Vince Staples-Prima Donna: EP Review

Vince Staples is not one to be outdone by a beat.  Vince Staples also always seems to be rapping over the most vicious beat imaginable.  On his new EP Prima Donna, Staples follows up his expansive breakout album Summertime ’06 with a quick-hitting collection of verse heavy songs, the occasional catchy hook adding another element to the bouncy electronic atmosphere.  Again, Staples presents fantastic lyricism, depicting an introspective glance at his life and come up in the rap game.  The tape does fall into some of the typical follow-up EP traps.  The 20 minutes are filled to the brim with fast moving bangers and the sound aesthetic is only a shade more developed than Staples’ last project, however, it is nice to hear from him again and it is clear that he has a long career in front of him.

One of the additions to Staples’ sound is small vocal interludes, in which he lazily repeats phrases from his songs.  Although it is nice to hear something to contrast his usual aggressive style, admittedly these instances are a bit annoying.  The choice to begin the tape in this manner is also a bit questionable.  We first hear the dramatic click of a recording device then we hear Vince drone out the chorus from “This Little Light of Mine” for a long 42 seconds.  Luckily, we are immediately thrust into Staples’ typical deliciously produced sonic landscape with a brief verse from Andre 3000 on “War Ready.”  The impact is effortless yet powerful on this tune.  In retrospect there are really only like 3 or 4 tracks happening, but the bouncing keyboard melody fits into the minimalist drum set-up perfectly.  Next comes the catchiest tune on the EP.  Pulling a lot of sounds from alternative rock, “Smile” thrives on the combination of infectious guitar playing and a crunchy electronic vocal effect.  My only criticism of this song is how quick it flashes by.  Although the track is over four minutes long, it seems like Staples has exhausted all of his ideas by about 2:50, before dragging the listener through another vocal interlude.  The rest of the EP continues in a similar fashion. “Loco” features Staples unloading an impressive amount of words without even taking a breath, Kilo Kish adding a ghostly element to the dark overall texture.  A$AP Rocky has a similar effect on “Prima Donna,” with plenty of fierce verses to go around on the last two songs.

In accordance with Staples’ long form video for this work, the main subject material on this EP is fame.  On “War Ready,” the first verse makes connections between the black experience in America and situations of war, but the second touches upon how the rap game operates in a similar cutthroat manner.  Lines like “They only fucking with the rapper if the rapper rich/Or got a platinum hit” and “the music interchangeable” criticize the emphasis on short-lived, catchy songs rather than more well thought out lyrical pieces.  “Loco” provides an introspective narrative about what sounds like a slight breakdown at some point in Vince’s life.  First highlighting a sexual encounter with a fan of his music, Staples gets to the point of “staring in the mirror with a 44…having Kurt Cobain dreams,” implying suicidal tendencies.  Although certain aspects of his life have yielded him success, Vince clearly still finds himself wondering if he should keep going.  Perhaps a coincidence, Staples uses a similar lyrical device to Kendrick Lamar from his breakdown on To Pimp a Butterfly’s “U.”  Both songs feature a spanish-speaking female voice as a “housekeeper” knocking on the door as their episodes ensue.  Vince does not seem to be the one to intentionally steal an idea, but it’s hard for me to not draw comparison.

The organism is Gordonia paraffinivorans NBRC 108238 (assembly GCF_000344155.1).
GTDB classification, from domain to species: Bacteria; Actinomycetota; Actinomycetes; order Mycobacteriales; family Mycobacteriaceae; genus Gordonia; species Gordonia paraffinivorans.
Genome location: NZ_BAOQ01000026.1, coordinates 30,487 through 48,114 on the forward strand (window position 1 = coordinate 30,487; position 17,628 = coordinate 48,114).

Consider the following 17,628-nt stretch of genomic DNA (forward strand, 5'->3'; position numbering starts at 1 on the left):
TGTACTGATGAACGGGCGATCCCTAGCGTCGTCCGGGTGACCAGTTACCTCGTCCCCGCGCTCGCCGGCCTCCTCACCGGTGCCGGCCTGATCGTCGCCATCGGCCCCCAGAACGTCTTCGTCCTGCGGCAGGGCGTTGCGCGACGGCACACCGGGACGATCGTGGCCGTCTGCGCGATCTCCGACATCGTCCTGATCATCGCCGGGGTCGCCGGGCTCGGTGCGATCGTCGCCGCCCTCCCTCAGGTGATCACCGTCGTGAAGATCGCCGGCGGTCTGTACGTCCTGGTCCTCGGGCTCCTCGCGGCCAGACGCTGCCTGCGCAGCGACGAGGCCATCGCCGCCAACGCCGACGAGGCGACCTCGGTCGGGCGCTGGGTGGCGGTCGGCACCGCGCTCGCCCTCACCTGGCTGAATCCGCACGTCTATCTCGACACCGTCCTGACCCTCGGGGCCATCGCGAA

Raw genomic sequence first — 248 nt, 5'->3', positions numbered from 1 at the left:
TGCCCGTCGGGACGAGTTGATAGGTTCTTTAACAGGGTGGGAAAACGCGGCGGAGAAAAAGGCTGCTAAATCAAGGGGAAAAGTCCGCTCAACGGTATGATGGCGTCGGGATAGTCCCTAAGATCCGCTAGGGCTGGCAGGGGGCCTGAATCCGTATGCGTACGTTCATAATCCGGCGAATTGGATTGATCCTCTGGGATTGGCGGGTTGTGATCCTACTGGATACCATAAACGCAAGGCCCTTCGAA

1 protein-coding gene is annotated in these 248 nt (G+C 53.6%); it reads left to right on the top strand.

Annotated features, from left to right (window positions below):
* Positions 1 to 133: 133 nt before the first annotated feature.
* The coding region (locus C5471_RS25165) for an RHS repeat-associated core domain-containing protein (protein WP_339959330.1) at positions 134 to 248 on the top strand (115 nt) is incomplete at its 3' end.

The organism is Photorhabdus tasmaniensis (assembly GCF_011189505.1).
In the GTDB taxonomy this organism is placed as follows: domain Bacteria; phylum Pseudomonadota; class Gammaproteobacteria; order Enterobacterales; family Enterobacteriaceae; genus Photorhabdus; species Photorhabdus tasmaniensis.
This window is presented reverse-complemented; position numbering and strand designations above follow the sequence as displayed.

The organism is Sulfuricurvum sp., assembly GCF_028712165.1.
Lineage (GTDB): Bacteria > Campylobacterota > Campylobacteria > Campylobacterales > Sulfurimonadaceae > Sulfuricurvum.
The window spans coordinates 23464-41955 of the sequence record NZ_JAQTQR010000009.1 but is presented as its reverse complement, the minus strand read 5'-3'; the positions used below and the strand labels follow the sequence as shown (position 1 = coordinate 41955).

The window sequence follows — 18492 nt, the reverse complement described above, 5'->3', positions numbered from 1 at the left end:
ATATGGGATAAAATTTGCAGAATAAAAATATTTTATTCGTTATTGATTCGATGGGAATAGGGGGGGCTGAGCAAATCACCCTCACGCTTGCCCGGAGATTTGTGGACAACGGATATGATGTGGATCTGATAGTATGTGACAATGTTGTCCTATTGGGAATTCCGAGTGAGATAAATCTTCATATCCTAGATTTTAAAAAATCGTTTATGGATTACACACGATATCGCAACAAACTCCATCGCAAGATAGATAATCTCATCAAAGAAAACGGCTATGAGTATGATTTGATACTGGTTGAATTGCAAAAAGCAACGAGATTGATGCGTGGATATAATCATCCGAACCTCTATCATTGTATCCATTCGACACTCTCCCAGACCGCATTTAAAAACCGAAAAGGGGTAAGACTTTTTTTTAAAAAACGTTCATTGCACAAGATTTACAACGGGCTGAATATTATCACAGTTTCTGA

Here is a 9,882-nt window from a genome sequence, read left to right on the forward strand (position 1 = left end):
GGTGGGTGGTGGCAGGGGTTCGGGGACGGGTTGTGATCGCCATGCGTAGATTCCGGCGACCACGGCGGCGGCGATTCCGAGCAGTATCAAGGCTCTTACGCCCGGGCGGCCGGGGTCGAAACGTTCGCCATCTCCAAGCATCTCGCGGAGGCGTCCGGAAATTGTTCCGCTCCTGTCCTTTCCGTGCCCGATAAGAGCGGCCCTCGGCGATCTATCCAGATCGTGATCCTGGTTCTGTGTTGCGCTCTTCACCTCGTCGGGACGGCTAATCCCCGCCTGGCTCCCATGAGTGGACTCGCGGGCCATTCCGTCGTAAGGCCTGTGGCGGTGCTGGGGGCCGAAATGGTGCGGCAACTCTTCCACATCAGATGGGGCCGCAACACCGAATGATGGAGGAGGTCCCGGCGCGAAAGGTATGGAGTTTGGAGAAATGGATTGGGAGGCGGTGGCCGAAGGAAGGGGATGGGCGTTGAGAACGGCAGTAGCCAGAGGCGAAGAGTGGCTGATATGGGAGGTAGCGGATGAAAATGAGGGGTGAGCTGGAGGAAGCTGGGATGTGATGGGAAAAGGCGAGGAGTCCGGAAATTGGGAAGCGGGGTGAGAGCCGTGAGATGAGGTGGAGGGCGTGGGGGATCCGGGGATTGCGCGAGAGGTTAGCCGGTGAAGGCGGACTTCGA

The EP certainly doesn’t lack artistry, but it’s hard to see a real separation between these songs and those of last year.  The hooks don’t make for a lot of replay value, verses are impressive, but lack newness, and the short vocal interludes add nothing more than length.  Big fans of Vince will certainly not be disappointed by Prima Donna as the production value and wordplay do remain strong, but it is certainly not a project that will be remembered for years to come.

-Donovan Burtan

Nice to hear from Vince again but I don’t think this will be remembered as one of his best efforts.




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